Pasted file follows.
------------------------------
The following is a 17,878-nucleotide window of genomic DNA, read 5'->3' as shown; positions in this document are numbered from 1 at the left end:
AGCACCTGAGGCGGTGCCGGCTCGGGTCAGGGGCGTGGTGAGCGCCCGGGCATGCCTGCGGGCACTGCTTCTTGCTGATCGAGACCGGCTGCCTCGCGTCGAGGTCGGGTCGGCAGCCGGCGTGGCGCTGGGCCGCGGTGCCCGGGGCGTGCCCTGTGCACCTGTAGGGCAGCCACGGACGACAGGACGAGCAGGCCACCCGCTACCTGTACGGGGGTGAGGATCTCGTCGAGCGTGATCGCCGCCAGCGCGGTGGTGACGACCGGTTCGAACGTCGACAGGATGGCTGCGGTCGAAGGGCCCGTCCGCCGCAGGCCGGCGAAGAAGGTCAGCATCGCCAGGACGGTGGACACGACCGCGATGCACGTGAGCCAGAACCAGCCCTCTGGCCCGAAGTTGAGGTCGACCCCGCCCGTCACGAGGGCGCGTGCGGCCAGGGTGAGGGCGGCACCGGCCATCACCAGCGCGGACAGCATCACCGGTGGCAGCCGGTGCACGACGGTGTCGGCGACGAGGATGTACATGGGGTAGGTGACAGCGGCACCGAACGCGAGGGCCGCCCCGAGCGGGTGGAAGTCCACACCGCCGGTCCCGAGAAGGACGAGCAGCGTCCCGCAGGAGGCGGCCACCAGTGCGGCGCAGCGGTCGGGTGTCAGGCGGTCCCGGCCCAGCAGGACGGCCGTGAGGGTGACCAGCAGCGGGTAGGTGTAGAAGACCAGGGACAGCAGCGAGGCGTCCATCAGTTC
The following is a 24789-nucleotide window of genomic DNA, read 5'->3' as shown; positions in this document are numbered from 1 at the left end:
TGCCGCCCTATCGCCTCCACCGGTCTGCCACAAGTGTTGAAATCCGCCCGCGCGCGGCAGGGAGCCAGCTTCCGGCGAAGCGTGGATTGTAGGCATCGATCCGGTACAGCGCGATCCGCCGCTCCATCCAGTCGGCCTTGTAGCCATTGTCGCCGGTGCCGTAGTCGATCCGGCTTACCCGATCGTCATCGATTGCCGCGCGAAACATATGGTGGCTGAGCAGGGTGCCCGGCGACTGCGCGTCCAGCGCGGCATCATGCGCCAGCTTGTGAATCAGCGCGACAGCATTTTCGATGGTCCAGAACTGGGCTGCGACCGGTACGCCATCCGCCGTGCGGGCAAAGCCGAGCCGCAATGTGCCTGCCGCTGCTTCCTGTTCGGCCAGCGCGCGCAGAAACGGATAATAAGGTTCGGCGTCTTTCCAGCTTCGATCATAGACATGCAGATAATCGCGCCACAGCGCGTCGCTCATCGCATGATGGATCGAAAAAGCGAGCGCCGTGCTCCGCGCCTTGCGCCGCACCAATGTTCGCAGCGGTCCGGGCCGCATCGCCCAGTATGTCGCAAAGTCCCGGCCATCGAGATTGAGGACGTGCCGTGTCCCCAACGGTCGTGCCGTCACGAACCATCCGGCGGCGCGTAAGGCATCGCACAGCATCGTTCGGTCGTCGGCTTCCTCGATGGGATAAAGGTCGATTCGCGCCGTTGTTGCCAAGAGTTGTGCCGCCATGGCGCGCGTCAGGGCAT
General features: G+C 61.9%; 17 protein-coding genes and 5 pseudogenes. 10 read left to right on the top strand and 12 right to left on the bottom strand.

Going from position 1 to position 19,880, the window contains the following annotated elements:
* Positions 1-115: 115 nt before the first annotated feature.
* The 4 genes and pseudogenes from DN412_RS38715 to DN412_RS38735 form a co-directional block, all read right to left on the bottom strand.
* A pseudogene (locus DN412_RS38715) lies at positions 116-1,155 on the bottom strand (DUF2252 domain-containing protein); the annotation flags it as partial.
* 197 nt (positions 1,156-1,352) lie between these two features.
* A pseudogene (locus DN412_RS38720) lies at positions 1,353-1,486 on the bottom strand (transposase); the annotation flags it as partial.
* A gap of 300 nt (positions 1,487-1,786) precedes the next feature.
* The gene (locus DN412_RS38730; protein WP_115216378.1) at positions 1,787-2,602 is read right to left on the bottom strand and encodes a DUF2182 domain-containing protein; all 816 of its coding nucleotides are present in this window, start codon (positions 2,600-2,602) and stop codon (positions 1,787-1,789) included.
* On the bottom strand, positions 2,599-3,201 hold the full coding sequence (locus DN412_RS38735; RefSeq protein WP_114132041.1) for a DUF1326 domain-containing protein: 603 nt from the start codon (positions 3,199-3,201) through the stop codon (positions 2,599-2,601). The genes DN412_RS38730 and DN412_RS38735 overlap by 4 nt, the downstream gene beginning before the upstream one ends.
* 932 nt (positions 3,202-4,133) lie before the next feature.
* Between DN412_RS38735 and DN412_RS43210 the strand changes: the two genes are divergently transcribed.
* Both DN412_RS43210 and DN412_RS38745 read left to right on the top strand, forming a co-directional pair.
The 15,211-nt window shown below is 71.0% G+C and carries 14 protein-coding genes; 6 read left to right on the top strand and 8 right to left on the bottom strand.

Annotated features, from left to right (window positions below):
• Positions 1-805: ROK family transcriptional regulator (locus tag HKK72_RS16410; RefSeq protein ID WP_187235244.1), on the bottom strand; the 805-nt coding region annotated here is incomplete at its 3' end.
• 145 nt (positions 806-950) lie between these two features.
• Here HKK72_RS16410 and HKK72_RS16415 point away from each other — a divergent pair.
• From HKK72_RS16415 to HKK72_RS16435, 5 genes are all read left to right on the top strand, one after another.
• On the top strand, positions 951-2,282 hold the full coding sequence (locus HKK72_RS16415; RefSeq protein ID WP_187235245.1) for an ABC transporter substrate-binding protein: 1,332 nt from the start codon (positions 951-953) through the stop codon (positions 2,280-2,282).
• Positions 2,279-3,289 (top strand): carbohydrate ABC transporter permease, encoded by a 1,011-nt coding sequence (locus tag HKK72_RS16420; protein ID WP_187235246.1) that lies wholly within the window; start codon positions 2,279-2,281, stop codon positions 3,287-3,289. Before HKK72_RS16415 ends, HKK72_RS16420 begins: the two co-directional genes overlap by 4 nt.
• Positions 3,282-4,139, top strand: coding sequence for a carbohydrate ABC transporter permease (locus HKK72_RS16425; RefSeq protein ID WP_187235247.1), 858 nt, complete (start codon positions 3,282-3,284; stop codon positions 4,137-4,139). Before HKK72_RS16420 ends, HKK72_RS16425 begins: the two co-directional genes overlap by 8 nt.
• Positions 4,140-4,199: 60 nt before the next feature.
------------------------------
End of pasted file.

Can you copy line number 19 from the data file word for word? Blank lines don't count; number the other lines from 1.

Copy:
Annotated features, from left to right (window positions below):